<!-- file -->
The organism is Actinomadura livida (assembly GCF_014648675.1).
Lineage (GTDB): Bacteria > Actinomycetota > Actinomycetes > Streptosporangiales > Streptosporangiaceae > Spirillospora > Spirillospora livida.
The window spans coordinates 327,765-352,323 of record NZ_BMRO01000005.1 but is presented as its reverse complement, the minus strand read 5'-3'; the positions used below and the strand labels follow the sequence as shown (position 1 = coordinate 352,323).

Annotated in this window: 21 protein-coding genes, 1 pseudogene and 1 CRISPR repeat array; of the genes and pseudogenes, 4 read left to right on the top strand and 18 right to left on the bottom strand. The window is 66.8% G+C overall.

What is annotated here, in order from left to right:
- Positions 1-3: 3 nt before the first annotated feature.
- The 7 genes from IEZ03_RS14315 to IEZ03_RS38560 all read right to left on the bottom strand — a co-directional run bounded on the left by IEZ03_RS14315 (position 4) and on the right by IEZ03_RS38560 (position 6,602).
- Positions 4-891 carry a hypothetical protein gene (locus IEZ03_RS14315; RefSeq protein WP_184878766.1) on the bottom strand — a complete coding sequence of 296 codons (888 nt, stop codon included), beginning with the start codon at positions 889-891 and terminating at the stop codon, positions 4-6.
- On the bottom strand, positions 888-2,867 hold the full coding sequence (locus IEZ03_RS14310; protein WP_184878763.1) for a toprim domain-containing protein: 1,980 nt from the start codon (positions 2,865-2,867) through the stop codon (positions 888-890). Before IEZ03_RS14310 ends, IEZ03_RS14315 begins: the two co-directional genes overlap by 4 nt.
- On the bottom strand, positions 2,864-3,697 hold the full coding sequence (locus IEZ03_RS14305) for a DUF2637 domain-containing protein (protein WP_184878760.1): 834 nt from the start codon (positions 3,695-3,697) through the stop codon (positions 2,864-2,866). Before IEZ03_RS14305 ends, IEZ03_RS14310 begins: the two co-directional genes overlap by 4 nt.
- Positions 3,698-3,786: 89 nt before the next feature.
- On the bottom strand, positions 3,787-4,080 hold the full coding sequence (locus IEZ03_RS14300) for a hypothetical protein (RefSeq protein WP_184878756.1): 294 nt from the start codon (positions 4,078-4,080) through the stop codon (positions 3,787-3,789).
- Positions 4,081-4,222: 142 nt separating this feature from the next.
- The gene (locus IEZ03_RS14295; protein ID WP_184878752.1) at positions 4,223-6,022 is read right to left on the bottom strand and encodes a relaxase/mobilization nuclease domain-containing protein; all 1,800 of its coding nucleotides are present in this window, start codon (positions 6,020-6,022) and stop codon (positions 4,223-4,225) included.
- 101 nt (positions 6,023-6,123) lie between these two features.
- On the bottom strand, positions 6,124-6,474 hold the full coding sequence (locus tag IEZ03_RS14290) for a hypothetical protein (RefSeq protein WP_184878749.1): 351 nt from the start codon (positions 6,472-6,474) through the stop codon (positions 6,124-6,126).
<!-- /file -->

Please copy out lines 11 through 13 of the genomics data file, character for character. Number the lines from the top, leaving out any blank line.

- Positions 3,698-3,786: 89 nt before the next feature.
- On the bottom strand, positions 3,787-4,080 hold the full coding sequence (locus IEZ03_RS14300) for a hypothetical protein (RefSeq protein WP_184878756.1): 294 nt from the start codon (positions 4,078-4,080) through the stop codon (positions 3,787-3,789).
- Positions 4,081-4,222: 142 nt separating this feature from the next.